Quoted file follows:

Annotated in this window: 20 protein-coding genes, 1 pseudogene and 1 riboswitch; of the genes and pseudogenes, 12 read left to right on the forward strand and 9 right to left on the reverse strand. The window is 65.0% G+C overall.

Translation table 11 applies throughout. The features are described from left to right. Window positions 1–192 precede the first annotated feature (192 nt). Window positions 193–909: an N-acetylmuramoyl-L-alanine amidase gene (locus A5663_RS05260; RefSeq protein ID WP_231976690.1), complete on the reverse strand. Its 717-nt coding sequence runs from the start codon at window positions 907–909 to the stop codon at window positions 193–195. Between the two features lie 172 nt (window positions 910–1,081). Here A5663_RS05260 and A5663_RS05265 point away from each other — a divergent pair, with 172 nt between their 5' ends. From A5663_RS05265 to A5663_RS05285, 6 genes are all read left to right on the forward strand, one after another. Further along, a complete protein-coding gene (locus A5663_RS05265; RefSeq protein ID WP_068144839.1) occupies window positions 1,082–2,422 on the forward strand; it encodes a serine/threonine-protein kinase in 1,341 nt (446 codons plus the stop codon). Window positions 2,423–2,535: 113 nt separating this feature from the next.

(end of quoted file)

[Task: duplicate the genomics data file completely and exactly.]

Annotated in this window: 20 protein-coding genes, 1 pseudogene and 1 riboswitch; of the genes and pseudogenes, 12 read left to right on the forward strand and 9 right to left on the reverse strand. The window is 65.0% G+C overall.

Translation table 11 applies throughout. The features are described from left to right. Window positions 1–192 precede the first annotated feature (192 nt). Window positions 193–909: an N-acetylmuramoyl-L-alanine amidase gene (locus A5663_RS05260; RefSeq protein ID WP_231976690.1), complete on the reverse strand. Its 717-nt coding sequence runs from the start codon at window positions 907–909 to the stop codon at window positions 193–195. Between the two features lie 172 nt (window positions 910–1,081). Here A5663_RS05260 and A5663_RS05265 point away from each other — a divergent pair, with 172 nt between their 5' ends. From A5663_RS05265 to A5663_RS05285, 6 genes are all read left to right on the forward strand, one after another. Further along, a complete protein-coding gene (locus A5663_RS05265; RefSeq protein ID WP_068144839.1) occupies window positions 1,082–2,422 on the forward strand; it encodes a serine/threonine-protein kinase in 1,341 nt (446 codons plus the stop codon). Window positions 2,423–2,535: 113 nt separating this feature from the next.